Michele Kearney's Nuclear Wire

Major Energy and Environmental News and Commentary affecting the Nuclear Industry.

Friday, September 23, 2016

Bulletin of the Atomic Scientists: Friday, September 23, 2016

Friday, September 23, 2016
Jodi Lieberman
The roundup is an indispensable daily listing of nuclear-related news and reports, compiled by Jodi Lieberman of the Argonne National Lab. Read it on the website or sign up to have it delivered to your inbox every day!
Ta Minh Tuan, Parris H. Chang, Raymond Jose Quilop
Barack Obama is reportedly considering a no-first-use policy for the US nuclear arsenal, and proponents of the move say it would de-escalate potential nuclear crises. But how would a US nuclear no-first-use policy affect security in East and Southeast Asia? A new debate opens at the Bulletin.
James E. Doyle
Press reports indicate that key players in the Obama administration are against a no-first-use pledge, but what are the consequences of bringing the issue up only to reject it?
How to reduce South Asia's nuclear dangers
Jayita Sarkar, Rabia Akhtar, Mario E. Carranza
A pair of fierce rivals, both nuclear-armed, face off across a contested border—no wonder South Asia has sometimes been called the world's most dangerous place. How can India and Pakistan manage nuclear risk so that danger doesn't become catastrophe? Round one of our debate opens.
Michael L. Gross, D.Canetti, D.R. Vashdi
When ordinary citizens think of cyber threats, most are probably worried about their passwords and banking details, not a terrorist attack. Yet terrorists aim for mental as well as physical destruction, and depending upon who the attackers and the victims are, the psychological effects of cyber threats can rival those of traditional terrorism. Subscription journal.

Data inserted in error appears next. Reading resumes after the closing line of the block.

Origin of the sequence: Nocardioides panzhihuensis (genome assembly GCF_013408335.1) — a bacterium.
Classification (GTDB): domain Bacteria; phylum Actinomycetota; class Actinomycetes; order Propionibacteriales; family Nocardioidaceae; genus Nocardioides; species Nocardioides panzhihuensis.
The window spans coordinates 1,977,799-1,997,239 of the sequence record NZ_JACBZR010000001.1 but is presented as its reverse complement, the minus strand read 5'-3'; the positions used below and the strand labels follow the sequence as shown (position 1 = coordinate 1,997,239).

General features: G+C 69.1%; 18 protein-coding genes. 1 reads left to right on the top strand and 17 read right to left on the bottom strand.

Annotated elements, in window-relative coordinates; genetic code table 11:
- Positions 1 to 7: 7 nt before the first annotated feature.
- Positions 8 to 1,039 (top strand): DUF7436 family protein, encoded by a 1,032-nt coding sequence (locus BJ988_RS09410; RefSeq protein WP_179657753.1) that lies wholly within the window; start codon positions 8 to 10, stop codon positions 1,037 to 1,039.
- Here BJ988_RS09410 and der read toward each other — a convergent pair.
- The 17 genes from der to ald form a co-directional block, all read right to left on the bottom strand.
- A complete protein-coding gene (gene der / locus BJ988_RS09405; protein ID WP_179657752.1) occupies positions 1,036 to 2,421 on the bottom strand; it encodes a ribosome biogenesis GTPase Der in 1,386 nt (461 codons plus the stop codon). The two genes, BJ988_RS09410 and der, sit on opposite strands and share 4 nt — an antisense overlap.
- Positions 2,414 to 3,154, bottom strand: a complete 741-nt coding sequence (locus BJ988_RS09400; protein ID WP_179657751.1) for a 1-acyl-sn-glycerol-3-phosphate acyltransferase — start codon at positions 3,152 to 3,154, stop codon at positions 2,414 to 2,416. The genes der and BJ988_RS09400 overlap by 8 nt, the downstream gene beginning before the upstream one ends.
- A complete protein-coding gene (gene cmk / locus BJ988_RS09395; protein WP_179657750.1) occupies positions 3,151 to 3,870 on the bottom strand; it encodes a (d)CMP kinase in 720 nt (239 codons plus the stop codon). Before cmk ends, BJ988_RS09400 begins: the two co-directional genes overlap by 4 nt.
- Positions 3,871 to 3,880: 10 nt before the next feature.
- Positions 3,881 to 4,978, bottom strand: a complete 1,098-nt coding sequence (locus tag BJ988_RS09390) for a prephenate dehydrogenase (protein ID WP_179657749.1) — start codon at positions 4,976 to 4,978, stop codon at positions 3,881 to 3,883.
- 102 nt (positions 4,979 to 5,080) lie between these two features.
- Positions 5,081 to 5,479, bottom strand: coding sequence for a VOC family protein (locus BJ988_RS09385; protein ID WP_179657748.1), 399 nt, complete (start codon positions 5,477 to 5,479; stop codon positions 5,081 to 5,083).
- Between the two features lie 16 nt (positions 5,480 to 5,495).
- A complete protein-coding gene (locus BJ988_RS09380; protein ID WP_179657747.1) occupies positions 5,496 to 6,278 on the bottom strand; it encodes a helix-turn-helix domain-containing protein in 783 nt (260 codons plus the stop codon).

David Mabb
Submarines carrying nuclear weapons embody the fears of the atomic age. They are not where one expects to find fabrics created by a famous 19th century socialist designer.
What We're Reading
What We’re Reading is a new blog at the Bulletin featuring short posts about articles you’ll want to see. This week we look at reports that China already has a cyber superweapon in place that could exploit as many as 70 million personal computers worldwide; the growing threat from microbes that are more dangerous than cancer; how today’s weather patterns are unrecognizable, even to meteorologists; and whether Colin Powell is right in his claim that Israel has 200 nuclear weapons.
In Chicago in November? Come to the Bulletin’s annual dinner!
Monday, September 26, 2016
9 a.m. to 10 a.m. CDT
Join Julian Borger of The Guardian, as he moderates a conversation among experts  Suzanne DiMaggio, Mark Fitzpatrick, and Chung-in Moon about the implications of North Korea’s most recent nuclear test.
Carnegie Corporation of New York and the John D. and Catherine T. MacArthur Foundation invite proposals for analytical work on reducing the risks posed by nuclear materials.
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About the Bulletin
For more than 70 years the Bulletin has engaged science leaders, policy makers, and the interested public on topics of nuclear weapons and disarmament, the changing energy landscape, climate change, and emerging technologies.
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